dismissing pro se plaintiff's case pursuant to Rule 41(b) after he failed to comply with the court's pretrial orders to clarify his claims

Summary of this case from Equal Emp't Opportunity Comm'n v. JBS USA, LLC

dismissing pro se plaintiff's case pursuant to Rule 41(b) after he failed to comply with the court's pretrial orders to clarify his claims

Summary of this case from Equal Emp't Opportunity Comm'n v. JBS USA, LLC

noting pro se litigants are not excused from having to comply with substantive and procedural law and that a court is not permitted to act as counsel for either party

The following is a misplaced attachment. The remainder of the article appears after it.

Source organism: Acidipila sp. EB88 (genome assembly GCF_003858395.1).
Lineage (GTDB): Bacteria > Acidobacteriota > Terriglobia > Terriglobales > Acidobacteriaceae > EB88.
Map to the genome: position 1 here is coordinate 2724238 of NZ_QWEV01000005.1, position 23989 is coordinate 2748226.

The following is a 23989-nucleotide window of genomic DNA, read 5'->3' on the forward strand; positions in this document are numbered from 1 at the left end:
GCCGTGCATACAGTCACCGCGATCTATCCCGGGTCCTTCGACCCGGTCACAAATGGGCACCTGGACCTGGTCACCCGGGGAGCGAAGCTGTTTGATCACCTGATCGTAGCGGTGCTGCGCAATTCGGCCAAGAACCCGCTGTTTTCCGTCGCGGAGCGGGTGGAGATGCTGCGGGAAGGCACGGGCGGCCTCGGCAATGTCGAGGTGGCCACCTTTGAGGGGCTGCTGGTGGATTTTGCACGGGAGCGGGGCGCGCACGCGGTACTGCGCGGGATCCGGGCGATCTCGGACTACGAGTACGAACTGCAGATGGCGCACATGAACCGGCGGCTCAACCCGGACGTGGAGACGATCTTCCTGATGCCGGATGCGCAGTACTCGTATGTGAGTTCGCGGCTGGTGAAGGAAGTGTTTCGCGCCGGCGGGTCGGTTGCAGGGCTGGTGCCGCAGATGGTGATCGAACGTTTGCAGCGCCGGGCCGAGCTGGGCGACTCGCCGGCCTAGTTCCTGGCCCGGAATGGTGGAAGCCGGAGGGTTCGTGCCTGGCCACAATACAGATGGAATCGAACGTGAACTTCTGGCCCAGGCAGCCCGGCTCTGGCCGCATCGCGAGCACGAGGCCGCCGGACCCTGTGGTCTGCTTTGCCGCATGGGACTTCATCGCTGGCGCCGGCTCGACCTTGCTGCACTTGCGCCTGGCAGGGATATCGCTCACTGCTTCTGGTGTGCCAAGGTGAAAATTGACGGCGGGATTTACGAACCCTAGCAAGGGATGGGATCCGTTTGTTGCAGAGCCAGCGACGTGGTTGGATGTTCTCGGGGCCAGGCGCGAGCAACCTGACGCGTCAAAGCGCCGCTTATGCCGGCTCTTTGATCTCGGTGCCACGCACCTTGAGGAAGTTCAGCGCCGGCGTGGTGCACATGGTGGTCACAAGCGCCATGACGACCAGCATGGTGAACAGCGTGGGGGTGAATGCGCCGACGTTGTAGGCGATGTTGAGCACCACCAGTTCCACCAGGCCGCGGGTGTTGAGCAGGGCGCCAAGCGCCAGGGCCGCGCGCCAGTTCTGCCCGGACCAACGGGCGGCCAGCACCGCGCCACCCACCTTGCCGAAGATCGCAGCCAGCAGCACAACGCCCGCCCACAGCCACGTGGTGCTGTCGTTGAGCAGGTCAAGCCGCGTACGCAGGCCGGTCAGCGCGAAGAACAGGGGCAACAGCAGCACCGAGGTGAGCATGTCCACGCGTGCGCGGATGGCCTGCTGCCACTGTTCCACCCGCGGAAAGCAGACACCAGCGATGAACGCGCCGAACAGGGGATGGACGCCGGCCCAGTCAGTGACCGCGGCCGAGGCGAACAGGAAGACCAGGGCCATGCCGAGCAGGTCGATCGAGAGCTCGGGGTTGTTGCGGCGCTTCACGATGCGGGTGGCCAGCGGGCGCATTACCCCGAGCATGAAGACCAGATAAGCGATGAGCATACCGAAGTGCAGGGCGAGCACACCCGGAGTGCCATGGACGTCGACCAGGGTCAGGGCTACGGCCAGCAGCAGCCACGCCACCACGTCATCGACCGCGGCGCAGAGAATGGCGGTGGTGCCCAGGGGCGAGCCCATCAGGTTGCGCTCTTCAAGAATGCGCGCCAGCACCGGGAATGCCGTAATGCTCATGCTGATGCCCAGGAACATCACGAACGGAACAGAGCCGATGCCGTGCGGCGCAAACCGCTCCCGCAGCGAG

Summary of this case from Ford v. Dir., Va. Dep't of Corr.

In Burgs, the Eighth Circuit affirmed a Rule 41 dismissal based on the plaintiff's "lack of diligence in pursuing his suit" and failure to comply with court orders.

Summary of this case from Lake v. Honeywell Int'l

acting sua sponte, a district court may dismiss an action under Fed. R. Civ. P. 41(b) when plaintiff refuses to comply with an order of the court

Summary of this case from Dillion v. Brenner

stating that pro se litigants are not excused from compliance with substantive and procedural law

Summary of this case from Conway v. Nat'l Collegiate Trust (In re Conway)
Case details for

Burgs v. Sissel

Case Details

Full title:NATHAN LEE BURGS, APPELLANT, v. JOHN SISSEL; MR. WINDERS; MR. KLIESS; MR…

Court:United States Court of Appeals, Eighth Circuit

Date published: Oct 9, 1984

Citations

745 F.2d 526 (8th Cir. 1984)